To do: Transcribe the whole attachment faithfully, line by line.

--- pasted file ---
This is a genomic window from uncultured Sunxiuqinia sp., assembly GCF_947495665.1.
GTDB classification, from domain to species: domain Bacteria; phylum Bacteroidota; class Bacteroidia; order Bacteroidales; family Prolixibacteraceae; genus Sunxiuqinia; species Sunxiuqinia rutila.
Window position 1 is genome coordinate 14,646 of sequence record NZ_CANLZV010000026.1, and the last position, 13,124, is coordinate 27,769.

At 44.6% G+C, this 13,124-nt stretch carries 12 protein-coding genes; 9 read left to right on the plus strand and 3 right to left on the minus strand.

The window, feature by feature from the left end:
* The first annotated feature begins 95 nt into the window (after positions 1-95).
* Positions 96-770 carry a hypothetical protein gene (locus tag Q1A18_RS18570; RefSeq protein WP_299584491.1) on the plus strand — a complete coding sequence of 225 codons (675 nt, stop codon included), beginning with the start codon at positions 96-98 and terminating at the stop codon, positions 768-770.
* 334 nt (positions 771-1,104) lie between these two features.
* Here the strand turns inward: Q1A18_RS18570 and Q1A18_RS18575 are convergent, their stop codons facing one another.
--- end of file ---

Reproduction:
This is a genomic window from uncultured Sunxiuqinia sp., assembly GCF_947495665.1.
GTDB classification, from domain to species: domain Bacteria; phylum Bacteroidota; class Bacteroidia; order Bacteroidales; family Prolixibacteraceae; genus Sunxiuqinia; species Sunxiuqinia rutila.
Window position 1 is genome coordinate 14,646 of sequence record NZ_CANLZV010000026.1, and the last position, 13,124, is coordinate 27,769.

At 44.6% G+C, this 13,124-nt stretch carries 12 protein-coding genes; 9 read left to right on the plus strand and 3 right to left on the minus strand.

The window, feature by feature from the left end:
* The first annotated feature begins 95 nt into the window (after positions 1-95).
* Positions 96-770 carry a hypothetical protein gene (locus tag Q1A18_RS18570; RefSeq protein WP_299584491.1) on the plus strand — a complete coding sequence of 225 codons (675 nt, stop codon included), beginning with the start codon at positions 96-98 and terminating at the stop codon, positions 768-770.
* 334 nt (positions 771-1,104) lie between these two features.
* Here the strand turns inward: Q1A18_RS18570 and Q1A18_RS18575 are convergent, their stop codons facing one another.